So there you are. You just got home from work after a long day, the sun is still setting early so you only have a couple of hours before it’s pitch black outside, and all you want to do is sit down. To zone out. To decompress as you prepare yourself to do it all over again tomorrow.
Maybe you have kids to pick up from school, dinner to start getting ready, chores that need to get done. Weeknights move fast, and it often seems like there is never enough time to do the things you have to do while also finding those moments to relax. And on top of that, finding the motivation to exercise can be daunting if not outright impossible.
I know I sometimes struggle to find motivation to do anything after I get home from work. I want to become my couch. I want to curl up under a blanket and watch movies until it’s time to go to bed. I want to eat gummy worms and play Spider Solitaire on my phone. I want the world to understand how TIRED I am and to tell myself how much I deserve to keep sitting down, keep scrolling social media, and keep putting off all the things I tell myself I’m going to do tomorrow.
But I also know that exercise makes me feel better. It gives me a solid foundation to deal with everything else. When I exercise regularly, I am calmer, I am more confident, I am more creative. I am probably kinder and more patient. I am more content with my life and my circumstances. I am happier.
Now, I don’t know your schedule, I don’t know the obstacles (both physical and emotional) that you face when trying to make time for exercise, so I’m not writing this post to say, YOU MUST _____ or YOU SHOULD ______ or WHY HAVEN’T YOU _____.
We are also in the latter half of January, the place where many New Year’s resolutions go to die, so you might already be feeling that pressure, guilt or even shame about what you are doing versus what you thought you would be doing, or what you still think you should be doing. So I’m not here to add to that. I’m just here to tell you about one thing that has helped me. One thing that gets me outside for at least 30 minutes.
I call them laundry walks.
I live in an apartment building and we have two washers and two driers that are available for everyone to use. As a courtesy to others, you are expected to move your clothes along as promptly as possible. So, when I find myself with a full laundry hamper and two empty washers, I know it’s time for a laundry walk. I pull on some leggings and my walking shoes, I carry my laundry down the stairs to the laundry room, I press start on the washer, and GO.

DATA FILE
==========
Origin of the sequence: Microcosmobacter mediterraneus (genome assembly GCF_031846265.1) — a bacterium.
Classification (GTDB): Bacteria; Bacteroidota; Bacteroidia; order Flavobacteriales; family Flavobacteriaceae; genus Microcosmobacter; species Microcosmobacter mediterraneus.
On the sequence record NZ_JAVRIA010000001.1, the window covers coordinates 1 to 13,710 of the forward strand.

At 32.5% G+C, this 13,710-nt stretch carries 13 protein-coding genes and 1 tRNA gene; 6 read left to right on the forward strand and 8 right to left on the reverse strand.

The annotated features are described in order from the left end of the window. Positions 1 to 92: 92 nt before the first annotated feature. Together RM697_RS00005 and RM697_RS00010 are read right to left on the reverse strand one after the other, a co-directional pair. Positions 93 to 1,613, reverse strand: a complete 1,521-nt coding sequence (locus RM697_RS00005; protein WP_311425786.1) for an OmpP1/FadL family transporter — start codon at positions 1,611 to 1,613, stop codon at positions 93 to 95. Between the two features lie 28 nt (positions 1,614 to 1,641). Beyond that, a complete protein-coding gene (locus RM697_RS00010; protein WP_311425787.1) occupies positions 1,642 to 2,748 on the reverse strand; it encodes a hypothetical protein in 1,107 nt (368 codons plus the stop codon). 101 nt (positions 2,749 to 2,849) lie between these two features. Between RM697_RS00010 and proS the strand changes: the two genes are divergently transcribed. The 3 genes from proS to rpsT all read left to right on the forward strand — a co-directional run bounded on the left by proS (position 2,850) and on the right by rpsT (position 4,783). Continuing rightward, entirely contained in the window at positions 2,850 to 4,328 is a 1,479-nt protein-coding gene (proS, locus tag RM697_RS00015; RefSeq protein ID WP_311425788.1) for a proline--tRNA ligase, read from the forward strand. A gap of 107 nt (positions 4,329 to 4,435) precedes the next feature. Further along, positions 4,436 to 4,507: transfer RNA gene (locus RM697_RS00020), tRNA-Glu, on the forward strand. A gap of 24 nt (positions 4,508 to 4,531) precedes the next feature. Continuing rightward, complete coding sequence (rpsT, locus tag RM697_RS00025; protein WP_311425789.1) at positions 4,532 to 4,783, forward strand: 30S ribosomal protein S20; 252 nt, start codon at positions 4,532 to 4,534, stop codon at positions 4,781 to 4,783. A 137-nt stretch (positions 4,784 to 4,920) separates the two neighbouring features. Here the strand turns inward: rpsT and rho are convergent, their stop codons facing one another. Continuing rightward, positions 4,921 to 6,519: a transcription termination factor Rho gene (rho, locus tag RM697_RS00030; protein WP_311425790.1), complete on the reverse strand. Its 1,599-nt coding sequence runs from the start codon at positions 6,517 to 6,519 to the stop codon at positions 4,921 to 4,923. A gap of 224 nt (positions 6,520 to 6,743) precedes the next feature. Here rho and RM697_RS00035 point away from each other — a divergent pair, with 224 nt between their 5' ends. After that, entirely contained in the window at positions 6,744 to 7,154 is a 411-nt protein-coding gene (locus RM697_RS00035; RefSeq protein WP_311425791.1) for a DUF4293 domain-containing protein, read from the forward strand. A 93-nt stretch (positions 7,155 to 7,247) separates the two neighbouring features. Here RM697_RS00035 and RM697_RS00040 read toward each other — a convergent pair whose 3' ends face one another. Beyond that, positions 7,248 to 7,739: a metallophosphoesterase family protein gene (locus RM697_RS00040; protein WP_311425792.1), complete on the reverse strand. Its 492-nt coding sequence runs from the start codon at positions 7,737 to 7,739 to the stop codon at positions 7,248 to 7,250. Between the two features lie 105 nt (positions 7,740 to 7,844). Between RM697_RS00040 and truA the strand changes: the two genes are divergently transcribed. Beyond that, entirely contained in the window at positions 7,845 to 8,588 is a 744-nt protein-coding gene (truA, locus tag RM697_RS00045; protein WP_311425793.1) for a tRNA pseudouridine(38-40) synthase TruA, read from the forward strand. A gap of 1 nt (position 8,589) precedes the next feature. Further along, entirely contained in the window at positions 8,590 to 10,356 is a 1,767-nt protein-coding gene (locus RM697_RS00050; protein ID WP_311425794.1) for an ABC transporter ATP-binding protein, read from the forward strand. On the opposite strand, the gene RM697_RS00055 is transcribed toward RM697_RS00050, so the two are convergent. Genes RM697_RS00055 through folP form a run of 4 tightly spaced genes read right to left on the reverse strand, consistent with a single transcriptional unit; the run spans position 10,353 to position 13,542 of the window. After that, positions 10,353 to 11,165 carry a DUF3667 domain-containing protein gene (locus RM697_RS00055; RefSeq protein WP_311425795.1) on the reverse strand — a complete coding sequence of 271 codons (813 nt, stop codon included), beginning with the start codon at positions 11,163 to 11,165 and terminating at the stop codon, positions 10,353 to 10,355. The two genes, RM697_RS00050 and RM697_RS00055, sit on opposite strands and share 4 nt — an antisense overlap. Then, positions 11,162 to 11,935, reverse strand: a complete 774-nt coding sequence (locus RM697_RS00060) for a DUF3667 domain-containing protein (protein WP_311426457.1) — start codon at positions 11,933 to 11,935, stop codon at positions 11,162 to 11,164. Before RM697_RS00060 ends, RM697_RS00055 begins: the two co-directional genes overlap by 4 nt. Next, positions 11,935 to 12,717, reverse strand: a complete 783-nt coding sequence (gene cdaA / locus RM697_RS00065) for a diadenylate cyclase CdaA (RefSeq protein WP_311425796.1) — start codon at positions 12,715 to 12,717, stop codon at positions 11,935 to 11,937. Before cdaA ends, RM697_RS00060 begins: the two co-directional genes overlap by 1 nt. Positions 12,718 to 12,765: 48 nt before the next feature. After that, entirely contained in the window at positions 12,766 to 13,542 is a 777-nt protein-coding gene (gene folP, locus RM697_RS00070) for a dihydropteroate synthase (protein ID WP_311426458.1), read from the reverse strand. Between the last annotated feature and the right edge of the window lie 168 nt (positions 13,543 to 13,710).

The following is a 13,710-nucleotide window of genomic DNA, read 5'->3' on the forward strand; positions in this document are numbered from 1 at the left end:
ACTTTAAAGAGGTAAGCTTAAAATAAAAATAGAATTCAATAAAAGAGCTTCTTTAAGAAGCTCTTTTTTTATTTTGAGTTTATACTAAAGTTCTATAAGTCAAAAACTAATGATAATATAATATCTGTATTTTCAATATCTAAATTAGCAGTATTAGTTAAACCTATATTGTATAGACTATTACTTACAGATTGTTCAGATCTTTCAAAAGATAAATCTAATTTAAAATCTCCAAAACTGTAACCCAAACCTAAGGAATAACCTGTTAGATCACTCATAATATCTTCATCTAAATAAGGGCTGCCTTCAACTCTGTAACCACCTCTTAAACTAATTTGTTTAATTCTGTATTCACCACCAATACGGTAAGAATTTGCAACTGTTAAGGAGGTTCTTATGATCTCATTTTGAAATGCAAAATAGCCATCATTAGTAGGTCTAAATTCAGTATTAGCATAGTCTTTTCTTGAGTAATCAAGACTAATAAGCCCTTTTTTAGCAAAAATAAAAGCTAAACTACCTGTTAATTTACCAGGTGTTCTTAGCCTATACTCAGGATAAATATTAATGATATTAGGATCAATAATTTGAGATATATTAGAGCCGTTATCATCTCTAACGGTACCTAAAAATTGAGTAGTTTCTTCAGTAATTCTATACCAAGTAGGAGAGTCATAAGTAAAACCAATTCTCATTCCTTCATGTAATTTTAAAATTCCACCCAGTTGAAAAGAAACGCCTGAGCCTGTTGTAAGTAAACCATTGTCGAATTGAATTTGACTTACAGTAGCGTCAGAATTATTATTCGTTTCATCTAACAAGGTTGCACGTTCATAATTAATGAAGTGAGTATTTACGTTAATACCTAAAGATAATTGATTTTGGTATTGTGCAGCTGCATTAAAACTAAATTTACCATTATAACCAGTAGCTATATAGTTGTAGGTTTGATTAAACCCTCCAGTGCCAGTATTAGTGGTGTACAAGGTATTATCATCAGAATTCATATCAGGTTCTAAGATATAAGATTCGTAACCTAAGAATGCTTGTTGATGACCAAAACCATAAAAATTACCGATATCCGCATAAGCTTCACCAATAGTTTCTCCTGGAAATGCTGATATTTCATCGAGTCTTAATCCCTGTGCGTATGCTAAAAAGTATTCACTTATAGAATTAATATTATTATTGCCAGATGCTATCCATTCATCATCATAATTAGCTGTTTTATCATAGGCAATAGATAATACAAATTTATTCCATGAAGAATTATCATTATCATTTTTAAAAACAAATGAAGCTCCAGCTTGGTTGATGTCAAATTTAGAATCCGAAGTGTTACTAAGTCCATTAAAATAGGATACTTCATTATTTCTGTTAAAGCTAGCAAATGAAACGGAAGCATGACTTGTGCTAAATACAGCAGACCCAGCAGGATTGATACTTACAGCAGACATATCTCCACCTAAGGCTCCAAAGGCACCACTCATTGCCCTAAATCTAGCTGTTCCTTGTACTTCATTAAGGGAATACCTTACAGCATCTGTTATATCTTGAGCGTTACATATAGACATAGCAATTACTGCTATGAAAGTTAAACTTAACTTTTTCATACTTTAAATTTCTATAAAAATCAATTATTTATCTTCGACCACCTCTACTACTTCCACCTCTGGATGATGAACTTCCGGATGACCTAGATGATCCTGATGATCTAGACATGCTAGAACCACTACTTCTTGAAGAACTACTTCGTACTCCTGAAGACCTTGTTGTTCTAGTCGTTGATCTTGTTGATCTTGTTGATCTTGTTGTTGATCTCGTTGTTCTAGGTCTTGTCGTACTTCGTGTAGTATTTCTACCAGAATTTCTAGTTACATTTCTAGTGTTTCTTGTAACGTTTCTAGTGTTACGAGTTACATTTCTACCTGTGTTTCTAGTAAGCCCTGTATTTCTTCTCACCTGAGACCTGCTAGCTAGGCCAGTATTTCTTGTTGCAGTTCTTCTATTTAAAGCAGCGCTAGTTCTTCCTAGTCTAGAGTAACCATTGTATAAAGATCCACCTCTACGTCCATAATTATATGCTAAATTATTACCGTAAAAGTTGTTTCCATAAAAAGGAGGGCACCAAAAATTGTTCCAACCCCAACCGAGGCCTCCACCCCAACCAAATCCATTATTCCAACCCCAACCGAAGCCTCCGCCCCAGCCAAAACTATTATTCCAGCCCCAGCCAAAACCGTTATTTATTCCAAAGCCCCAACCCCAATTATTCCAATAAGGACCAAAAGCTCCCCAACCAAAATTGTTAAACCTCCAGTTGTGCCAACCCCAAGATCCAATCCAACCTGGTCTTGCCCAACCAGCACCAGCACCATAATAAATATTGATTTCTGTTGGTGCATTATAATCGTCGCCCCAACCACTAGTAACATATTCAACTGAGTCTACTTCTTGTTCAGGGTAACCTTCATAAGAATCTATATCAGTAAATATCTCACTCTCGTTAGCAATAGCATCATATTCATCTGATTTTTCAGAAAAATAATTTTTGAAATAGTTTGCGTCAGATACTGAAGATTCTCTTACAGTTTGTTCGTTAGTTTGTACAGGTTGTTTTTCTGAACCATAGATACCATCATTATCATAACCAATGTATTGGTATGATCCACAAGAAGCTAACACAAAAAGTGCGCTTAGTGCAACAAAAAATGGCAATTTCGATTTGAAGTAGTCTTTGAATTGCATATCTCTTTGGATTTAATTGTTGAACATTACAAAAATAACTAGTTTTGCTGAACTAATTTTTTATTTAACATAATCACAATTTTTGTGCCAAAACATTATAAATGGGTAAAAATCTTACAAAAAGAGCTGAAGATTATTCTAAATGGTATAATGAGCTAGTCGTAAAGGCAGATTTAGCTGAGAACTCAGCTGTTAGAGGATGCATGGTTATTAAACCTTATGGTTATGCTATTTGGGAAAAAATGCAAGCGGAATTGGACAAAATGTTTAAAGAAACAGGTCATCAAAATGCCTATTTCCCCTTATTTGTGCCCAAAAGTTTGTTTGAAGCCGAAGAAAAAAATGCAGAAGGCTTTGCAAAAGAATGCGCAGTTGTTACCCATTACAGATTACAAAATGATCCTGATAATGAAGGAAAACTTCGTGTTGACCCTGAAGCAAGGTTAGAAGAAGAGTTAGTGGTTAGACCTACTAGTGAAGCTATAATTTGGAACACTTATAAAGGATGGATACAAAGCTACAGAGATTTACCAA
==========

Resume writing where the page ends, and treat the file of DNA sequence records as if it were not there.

I set a timer on my watch and I walk for the entirety of the wash cycle. Sometimes, when I have a little more time and I’m not racing both the clock and the sun, I’ll head out after I start the drier. This is time I might have otherwise just sat on the couch and looked at my phone, or time argued over what exercise I could do while never making a decision.
Laundry walks let you know when you need to be back. They hang up that finish line ribbon for you to cross. They give you a reason to get outside for 30 minutes.
Now, you probably don’t have laundry to do every day so other versions of this walk can include:
-A poultry prance: which is when you set your walk timer for the time it will take for your chicken breasts to bake.
-A takeout trek: which is when you set your walk timer for the delivery window of your Grub Hub order.
-A sunset stride: which is when you set your walk timer for the exact time of sunset in your area.
-A shower saunter: which is when there is more than one person in your house that has to take a shower before dinner, so you offer to take a walk while they shower first.
And of course,
-A dishwasher wander: which is when you start the dishwasher (which in my case is VERY LOUD) and you set your walk timer for the duration of the wash cycle, so you don’t have to feel like you’re inside the dishwasher as it runs.
Perhaps you want to run instead of walk? Great.
Do yoga? Stretch? Dance? Amazing.
Any and all can make you feel like a multitasker and a productivity icon, and they are also sneaky providers of endorphins you might have otherwise missed out on. You don’t have to go far or fast, you just have to get moving. And before you know it, your clothes are washed, your chicken is baked, and you are ready to relax.